Thursday, Dec. 20, 2012
Queen of Vaudeville: The Story of Eva Tanguay (Cornell University Press), by Andrew L. Erdman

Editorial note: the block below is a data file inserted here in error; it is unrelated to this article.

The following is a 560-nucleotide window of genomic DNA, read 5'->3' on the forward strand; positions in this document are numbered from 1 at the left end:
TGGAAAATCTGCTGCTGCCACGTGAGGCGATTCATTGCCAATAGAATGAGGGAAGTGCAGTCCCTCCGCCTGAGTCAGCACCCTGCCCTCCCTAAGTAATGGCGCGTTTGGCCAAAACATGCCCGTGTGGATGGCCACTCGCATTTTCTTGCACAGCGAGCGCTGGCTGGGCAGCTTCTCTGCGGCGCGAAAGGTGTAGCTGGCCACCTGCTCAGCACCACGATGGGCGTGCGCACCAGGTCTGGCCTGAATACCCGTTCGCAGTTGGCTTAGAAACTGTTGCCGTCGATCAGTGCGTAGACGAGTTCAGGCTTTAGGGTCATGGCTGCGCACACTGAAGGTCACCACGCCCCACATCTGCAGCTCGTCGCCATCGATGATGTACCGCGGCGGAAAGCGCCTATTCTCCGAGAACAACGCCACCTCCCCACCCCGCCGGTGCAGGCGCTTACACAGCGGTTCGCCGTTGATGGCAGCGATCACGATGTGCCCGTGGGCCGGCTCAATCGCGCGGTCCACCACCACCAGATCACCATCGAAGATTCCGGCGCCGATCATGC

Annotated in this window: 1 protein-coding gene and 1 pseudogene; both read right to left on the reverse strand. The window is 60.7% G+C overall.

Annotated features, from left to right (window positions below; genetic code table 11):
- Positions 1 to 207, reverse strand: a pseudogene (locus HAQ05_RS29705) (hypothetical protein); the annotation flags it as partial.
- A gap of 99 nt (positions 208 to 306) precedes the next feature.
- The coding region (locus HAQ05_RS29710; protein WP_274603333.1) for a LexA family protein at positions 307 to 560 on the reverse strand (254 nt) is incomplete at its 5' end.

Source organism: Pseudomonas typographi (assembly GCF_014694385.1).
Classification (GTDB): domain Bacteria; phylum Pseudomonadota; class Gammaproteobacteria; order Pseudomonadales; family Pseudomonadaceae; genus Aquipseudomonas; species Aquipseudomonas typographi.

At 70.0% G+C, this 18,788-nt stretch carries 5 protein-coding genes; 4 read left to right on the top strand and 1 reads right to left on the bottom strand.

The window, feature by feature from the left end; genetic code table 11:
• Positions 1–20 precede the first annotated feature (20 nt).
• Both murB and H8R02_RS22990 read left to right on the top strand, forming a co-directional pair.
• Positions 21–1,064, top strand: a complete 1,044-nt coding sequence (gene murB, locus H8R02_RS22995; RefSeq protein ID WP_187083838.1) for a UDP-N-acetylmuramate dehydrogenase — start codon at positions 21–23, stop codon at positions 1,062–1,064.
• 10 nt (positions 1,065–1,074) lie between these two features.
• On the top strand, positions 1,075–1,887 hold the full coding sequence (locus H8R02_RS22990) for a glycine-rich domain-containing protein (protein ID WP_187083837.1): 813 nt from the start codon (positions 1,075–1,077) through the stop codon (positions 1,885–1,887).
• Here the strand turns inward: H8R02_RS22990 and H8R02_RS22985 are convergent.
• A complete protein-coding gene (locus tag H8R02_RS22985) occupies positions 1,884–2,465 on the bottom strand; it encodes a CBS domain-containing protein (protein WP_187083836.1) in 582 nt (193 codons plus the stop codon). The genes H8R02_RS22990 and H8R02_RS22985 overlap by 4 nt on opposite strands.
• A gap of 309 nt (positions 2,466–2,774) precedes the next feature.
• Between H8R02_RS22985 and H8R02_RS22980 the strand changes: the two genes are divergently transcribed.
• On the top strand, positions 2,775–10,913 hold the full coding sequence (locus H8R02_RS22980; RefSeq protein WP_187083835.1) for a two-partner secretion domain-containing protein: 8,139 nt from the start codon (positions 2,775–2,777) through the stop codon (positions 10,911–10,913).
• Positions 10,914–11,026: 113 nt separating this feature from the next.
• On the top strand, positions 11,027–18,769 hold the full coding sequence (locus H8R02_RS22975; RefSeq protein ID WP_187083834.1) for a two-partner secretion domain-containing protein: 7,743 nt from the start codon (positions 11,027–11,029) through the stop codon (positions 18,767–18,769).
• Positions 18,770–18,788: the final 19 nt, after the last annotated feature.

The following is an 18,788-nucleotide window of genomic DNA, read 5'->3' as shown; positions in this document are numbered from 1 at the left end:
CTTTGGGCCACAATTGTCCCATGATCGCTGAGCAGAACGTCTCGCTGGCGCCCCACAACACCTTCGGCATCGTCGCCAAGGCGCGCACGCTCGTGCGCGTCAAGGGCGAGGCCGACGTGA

Her biographer readily admits that Eva Tanguay wasn’t much of a singer or a dancer, and yet she was one of America’s biggest stars a century ago. Andrew Erdman uncovers Tanguay as an influence on the later, better-remembered Mae West and a scandal-courting, publicity-seeking precedent for Madonna and Lady Gaga. Erdman is fascinated by Tanguay’s milieu, the vaudeville circuit that coincided with the rise of mass media. Movies were a dim flicker when Tanguay debuted, sound recordings were tinny souvenirs and radio was limited to ship to shore messages, but by 1920, these newer media eclipsed her and marginalized her kind of kicks.